Some Reflections on the Transition to Activity-based Models in the U.S.
M Bradley, Mark Bradley Research and Consulting, US; J Bowman, Transportation Systems and Decision Sciences, US; P Vovsha, PB America, US
We provide examples of applications of activity-based models in the US, and suggestions as to how the transition to activity-based models can be made easier and more attractive for those who will be responsible for using them.
It has now been nearly ten years since the first in a family of activity-based disaggregate microsimulation models of travel demand was applied in the US. Since that time, models in this same family have been applied in the cities of Portland, New York, San Francisco, Columbus, and Sacramento, and models are now under development for Denver, Oakland, Atlanta, Dallas,Lake Tahoe and other city and state government agencies. Although each of these model systems has its own distinguishing features, their similarities outweigh their differences, especially when contrasted to the traditional 4-step modeling approach.
The claims behind the new activity-based models have been that they are superior to the 4-step approach in a number of ways, including:
? They are sensitive to a wider range of policies and demographic shifts.
? They provide more realistic and accurate forecasting sensitivities/elasticities.
? They are able to accommodate a much finer level of disaggregation ? temporally, spatially, demographically, and in terms of typology of activities.
? They are able to represent time-of-day shifting and activity scheduling effects.
? They are able to represent detailed land use patterns and the effects on non-motorised travel.
? They provide results that can be used in a wider variety of contexts, including environmental justice analysis, traffic microsimulation models, and land use microsimulation models. (In particular a natural integration of traffic, demand, and land-use models based on the dynamic microsimulation concept looks to be a promising and realistic avenue for future development.)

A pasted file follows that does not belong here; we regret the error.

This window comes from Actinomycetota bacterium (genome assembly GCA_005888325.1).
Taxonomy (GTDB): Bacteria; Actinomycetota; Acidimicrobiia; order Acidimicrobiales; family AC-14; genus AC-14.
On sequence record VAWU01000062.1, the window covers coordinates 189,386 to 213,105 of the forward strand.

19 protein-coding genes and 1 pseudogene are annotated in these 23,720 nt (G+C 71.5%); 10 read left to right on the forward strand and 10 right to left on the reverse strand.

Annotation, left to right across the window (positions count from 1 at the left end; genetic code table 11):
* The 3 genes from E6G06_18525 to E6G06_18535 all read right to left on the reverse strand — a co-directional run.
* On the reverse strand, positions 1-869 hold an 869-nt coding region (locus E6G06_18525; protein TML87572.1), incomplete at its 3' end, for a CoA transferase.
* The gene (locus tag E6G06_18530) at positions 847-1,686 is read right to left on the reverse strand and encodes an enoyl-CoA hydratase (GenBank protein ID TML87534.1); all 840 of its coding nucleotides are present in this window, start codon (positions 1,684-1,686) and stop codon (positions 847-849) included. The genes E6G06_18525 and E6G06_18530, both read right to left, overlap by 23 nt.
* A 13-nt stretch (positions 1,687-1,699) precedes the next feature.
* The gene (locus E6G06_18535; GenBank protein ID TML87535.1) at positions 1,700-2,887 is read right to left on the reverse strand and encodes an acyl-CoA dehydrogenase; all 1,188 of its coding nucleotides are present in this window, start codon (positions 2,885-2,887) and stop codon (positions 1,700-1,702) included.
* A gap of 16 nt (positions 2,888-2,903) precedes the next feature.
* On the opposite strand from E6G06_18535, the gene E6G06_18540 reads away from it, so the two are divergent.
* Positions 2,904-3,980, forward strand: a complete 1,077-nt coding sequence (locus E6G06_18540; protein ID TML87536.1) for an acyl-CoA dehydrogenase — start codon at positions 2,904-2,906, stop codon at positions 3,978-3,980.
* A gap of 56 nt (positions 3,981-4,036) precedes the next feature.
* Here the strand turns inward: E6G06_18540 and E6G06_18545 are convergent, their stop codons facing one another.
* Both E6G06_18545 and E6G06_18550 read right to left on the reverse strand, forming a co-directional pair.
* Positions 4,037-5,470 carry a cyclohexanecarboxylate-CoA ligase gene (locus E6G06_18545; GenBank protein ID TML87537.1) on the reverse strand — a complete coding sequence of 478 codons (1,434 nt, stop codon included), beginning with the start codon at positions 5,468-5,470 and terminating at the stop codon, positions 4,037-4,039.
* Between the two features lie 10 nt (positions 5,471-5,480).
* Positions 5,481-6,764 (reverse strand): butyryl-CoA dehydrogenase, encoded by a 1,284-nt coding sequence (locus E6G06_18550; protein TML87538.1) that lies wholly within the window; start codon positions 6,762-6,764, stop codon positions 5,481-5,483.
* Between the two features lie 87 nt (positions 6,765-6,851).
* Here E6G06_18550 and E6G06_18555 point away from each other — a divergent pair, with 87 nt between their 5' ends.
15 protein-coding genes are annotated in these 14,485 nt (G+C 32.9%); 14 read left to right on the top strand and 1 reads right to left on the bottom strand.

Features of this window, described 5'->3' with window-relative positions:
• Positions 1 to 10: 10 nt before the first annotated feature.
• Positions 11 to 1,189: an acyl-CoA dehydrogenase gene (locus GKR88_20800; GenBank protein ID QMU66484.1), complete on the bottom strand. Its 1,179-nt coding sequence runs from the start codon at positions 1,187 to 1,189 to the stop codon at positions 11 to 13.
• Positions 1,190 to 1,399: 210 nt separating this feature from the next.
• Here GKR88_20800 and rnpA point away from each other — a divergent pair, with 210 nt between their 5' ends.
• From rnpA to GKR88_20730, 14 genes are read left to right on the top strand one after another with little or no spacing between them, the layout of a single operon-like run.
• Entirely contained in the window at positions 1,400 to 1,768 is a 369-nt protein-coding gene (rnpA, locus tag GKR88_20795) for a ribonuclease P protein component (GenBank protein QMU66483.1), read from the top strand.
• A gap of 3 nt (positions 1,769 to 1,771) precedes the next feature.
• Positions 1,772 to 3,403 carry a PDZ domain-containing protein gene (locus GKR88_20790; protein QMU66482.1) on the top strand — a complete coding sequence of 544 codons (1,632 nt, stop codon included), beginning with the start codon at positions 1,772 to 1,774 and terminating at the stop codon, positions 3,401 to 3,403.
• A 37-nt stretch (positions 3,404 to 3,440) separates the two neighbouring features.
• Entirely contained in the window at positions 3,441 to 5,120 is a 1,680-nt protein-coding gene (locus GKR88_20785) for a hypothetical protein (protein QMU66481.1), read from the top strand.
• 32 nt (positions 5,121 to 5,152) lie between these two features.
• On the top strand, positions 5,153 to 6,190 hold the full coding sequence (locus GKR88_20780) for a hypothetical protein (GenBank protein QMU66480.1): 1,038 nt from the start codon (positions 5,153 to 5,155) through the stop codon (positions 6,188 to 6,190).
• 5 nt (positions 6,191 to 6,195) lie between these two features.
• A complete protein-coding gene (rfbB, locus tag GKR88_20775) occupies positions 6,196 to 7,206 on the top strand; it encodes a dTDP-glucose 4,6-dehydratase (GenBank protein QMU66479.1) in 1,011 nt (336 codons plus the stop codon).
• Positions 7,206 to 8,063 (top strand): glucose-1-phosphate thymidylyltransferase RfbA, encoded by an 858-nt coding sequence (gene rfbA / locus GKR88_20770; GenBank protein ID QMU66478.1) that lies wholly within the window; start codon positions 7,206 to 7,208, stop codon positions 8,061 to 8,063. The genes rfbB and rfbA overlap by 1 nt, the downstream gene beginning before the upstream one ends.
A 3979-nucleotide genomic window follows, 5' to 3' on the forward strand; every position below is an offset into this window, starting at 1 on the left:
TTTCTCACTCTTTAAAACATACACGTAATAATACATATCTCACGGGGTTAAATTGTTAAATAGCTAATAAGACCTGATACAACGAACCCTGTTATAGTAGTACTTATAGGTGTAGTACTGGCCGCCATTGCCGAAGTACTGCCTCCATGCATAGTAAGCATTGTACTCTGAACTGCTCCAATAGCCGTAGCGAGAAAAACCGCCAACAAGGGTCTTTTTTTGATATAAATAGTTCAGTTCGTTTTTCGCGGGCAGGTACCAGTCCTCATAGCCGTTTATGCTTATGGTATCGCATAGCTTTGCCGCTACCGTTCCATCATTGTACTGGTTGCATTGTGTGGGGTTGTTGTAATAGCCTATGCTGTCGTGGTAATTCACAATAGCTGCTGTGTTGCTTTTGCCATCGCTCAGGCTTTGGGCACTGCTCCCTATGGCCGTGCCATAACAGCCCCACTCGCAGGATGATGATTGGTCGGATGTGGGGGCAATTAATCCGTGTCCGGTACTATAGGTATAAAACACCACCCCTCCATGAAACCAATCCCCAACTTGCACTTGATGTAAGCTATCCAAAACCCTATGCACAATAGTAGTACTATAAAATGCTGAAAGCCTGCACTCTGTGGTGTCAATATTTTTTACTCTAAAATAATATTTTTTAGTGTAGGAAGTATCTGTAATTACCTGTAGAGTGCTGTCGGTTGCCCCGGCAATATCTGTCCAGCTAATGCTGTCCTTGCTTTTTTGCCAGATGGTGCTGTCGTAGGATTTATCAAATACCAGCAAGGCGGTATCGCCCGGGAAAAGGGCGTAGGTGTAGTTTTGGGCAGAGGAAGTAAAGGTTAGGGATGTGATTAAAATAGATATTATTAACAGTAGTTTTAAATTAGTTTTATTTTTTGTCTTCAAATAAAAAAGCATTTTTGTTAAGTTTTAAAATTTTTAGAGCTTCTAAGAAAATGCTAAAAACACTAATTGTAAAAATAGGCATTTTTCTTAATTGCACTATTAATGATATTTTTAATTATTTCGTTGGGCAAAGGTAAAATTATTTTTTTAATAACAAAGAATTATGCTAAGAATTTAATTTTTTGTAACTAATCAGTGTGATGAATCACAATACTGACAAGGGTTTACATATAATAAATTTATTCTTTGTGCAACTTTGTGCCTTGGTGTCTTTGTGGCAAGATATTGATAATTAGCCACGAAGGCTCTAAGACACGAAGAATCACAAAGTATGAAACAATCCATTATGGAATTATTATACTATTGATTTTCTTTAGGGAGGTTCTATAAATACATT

? They are less of a ?black box? and more intuitive to users and policy makers.
? They can take advantage of recent advances in GIS and computing capabilities.
Now that there is evidence and experience from the application of a number of such models in the US, it is useful to step back for a moment and consider whether or not the models appear to be living up to these claims. In cases where they are, we provide examples of what has been done with the models that could not have been done with more conventional models. (The first successful examples of activity-based model applications include various environmental impact studies, road-pricing projects and policies, large-scale rail / LRT/ BRT transit projects, and others.) In cases where they are not, we discuss to what extent this is due to the models themselves and to what extent it is due to the way that they have been implemented and used (or not used) in practice. We also discuss what can be done by those who create such models and by those who use them to take maximum advantage of their capabilities.
The authors have been involved in the creation of all of the activity-based model systems currently used for applied regional forecasting in the US, and thus we are certainly not the most objective reviewers, but we can provide a unique perspective on both the technical and practical issues involved in moving these new modeling techniques into practice. In particular, we focus on some of the challenges involved in applying microsimulation-based models within the pre-existing framework of demand/supply equilibration (i.e. traffic assignment) and model calibration and validation methods. We close the paper by providing ideas as to how the transition to activity-based models can be made easier and more attractive for those who will be responsible for using them, and with a discussion of how the U.S. experiences relate to European forecasting contexts.
Association for European Transport